Sacto Bee targets McClintock over Yosemite issue

April 27, 2013

By Katy Grimes


Instead of criticizing the environmentalists who want the riff-raff out of Yosemite National Park, to be returned to its “wilderness state” so visitors can enjoy “tranquility and introspection,” the Sacramento Bee has taken up a fight with Rep. Tom McClintock.

McClintock is trying to bring some much needed attention to what the National Park Service has been doing behind closed doors, with the help of environmentalists.

Tom McClintock recently discovered that the National Parks Service opposes “commercial activities” in the park, and is working to get them removed. This includes bicyling, rafting, camping, snowshoeing, horseback riding, as well as the souvenir shops, snack stands, and hybrid bus tours. These “commercial ventures” apparently offend the enviros and park rangers.

The park service has already begun the process of removing human activity in Yosemite. But McClintock isn’t giving up without a fight.

Never mind that it is a national park. The 1864 land grant stated:

Granted the Yosemite Valley, and the Mariposa Big Tree Grove, to the State of California “upon the express conditions that the premises shall be held for public use, resort, and recreation [and] shall be inalienable for all time.” 

Yosemite Land Grant (1864) (Act of June 30, 1864, ch. 184, §§ 1, 2; 13 Stat. 325[1]). See 16 USC 48.[2]  Lands eventually would be receded to the Federal Government and added to Yosemite National Park in 1906 (see 34 Stat. 831)

I talked with McClintock after the Sacramento Bee published an editorial misrepresenting McClintock’s position on the Yosemite matter, and then refused to publish his responses.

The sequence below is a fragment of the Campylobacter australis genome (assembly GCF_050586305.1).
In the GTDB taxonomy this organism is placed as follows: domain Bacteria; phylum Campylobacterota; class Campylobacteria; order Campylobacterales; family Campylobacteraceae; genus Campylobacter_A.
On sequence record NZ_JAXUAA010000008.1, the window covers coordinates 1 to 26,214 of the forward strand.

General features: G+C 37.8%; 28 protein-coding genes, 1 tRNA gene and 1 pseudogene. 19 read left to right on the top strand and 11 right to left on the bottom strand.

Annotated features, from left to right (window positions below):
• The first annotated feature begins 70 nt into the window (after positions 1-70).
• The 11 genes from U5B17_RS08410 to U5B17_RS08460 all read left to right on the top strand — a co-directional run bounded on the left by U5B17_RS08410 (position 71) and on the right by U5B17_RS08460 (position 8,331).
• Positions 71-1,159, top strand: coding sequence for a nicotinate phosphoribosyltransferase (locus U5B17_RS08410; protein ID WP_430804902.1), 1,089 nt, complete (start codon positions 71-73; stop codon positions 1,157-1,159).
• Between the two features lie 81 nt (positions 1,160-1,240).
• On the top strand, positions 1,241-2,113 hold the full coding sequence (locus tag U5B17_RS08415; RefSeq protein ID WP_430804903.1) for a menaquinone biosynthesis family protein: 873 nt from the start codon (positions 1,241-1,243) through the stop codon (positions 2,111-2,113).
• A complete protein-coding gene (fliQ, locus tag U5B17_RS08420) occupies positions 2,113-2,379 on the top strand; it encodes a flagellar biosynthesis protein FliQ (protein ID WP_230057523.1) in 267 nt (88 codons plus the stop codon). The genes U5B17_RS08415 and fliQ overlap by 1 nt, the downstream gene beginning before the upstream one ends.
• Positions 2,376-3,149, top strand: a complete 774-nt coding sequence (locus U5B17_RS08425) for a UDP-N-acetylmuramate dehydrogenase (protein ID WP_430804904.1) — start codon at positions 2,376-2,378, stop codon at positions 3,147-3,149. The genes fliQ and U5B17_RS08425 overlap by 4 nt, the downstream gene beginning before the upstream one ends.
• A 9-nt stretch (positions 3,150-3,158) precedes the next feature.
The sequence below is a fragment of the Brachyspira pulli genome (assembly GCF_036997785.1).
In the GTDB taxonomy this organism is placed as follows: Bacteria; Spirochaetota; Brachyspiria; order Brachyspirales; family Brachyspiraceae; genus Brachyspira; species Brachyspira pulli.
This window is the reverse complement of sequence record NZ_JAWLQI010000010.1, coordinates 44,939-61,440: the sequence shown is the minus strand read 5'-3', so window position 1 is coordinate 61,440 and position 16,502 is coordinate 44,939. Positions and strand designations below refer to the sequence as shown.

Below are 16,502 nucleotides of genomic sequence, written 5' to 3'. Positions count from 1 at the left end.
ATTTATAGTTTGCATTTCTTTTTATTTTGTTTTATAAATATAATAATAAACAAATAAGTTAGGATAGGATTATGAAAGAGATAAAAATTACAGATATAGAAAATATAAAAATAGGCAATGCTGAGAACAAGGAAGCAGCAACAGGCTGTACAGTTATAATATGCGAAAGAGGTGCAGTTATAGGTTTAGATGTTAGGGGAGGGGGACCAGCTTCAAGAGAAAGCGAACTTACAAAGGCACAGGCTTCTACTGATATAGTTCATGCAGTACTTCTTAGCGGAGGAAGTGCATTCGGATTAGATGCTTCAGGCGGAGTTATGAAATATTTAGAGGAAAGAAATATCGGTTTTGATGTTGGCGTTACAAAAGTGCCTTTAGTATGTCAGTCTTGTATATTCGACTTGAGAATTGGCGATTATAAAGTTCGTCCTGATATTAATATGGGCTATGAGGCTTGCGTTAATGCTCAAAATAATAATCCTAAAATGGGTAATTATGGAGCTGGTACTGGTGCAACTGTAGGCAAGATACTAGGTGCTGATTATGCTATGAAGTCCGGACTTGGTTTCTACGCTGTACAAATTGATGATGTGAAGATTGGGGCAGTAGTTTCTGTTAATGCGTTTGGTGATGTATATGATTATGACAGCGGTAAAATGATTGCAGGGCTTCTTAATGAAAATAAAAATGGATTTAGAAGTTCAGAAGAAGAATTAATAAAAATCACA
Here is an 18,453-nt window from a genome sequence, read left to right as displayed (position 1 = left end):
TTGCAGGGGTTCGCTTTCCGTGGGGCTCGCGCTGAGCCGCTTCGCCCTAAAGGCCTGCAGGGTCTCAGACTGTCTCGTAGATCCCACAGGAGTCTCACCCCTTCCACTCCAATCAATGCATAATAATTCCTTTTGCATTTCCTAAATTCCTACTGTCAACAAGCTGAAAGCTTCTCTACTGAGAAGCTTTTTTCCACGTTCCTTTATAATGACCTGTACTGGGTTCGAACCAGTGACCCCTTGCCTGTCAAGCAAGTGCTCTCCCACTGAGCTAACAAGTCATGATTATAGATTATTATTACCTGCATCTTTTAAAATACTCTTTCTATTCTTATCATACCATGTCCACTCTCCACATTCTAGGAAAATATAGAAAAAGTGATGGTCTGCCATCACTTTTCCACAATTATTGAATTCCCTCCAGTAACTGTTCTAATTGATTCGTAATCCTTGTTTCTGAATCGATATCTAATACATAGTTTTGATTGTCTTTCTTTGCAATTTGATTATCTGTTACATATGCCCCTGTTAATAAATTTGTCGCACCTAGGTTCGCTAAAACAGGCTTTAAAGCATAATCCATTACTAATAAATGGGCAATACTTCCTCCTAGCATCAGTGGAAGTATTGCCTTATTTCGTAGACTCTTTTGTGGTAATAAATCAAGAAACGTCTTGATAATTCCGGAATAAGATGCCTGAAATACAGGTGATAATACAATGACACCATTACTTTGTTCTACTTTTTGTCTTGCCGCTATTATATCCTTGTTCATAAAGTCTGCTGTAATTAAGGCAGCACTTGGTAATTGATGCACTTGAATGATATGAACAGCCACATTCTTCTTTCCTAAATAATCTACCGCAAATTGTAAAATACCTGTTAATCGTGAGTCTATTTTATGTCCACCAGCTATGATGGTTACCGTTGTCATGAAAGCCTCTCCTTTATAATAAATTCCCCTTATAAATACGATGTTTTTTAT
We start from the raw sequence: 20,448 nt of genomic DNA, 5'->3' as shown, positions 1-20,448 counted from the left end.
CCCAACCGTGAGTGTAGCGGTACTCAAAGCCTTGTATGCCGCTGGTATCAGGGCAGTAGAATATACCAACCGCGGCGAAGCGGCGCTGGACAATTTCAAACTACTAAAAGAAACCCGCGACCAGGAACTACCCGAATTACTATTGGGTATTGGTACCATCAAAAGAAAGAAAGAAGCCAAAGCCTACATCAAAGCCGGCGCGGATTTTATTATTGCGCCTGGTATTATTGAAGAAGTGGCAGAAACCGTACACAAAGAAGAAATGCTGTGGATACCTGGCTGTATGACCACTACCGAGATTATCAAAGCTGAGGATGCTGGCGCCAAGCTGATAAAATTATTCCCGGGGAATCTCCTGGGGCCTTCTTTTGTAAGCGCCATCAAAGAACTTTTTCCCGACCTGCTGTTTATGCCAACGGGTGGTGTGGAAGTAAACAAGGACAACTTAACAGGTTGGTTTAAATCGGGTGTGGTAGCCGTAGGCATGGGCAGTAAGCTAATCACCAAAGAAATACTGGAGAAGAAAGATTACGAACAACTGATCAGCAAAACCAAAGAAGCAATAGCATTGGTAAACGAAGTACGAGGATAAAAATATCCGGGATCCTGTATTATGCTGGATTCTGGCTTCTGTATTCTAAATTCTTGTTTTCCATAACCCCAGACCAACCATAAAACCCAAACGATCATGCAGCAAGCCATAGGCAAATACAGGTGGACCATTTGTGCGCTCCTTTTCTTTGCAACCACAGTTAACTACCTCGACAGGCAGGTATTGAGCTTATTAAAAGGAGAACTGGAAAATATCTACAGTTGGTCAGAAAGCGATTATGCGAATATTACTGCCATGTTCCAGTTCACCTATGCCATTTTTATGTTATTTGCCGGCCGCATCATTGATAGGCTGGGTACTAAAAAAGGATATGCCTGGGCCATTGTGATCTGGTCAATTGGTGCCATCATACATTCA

McClintock provided me with these communications, and they demonstrate a serious bias against McClintock. This isn’t the first issue the Bee has attacked McClintock on — recently Bee columnist Dan Morain derided McClintock for voting against the federal ‘fiscal cliff’ deal. More recently, McClintock has done battle with Bee editors over the Natomas levee problems in Sacramento.


McClintock submitted a 150 word letter, at request of the Bee on the Yosemite matter. But, according to McClintock, rather than publish it, they took 193 words out of a longer piece the Congressman submitted earlier in the week, which the Bee refused to print.
McClintock said in response, he sent this letter to the Bee:

Re “McClintock hardly matches Muir in pantheon of Yosemite protectors” (Editorials, April 14): The Bee reports that I oppose legislation to purchase an additional 1,600 acres of land adjacent to Yosemite National Park. In fact, The Bee was clearly informed I have not taken a position on that bill and will not do so until I can see the property and understand its role in the park’s mission and operations.

The Bee attacks my concerns over a bill that would relocate Yosemite visitor services from the park to an 18-acre facility some 30 miles outside the park in Mariposa.

Although that may be popular in Mariposa, it is strongly opposed by many officials and residents of surrounding gateway communities that are just as dependant on Yosemite tourism as Mariposa and would be severely disadvantaged as a result.

What would truly devastate the economy of the region is the National Park Service plan to remove many tourist amenities from the park, including bicycle and raft rentals, snack facilities, horse stables, swimming pools, the art center, the ice-skating rink at Curry Village and the historic Sugar-Pine Bridge.

– U.S. Rep. Tom McClintock, 4th Congressional District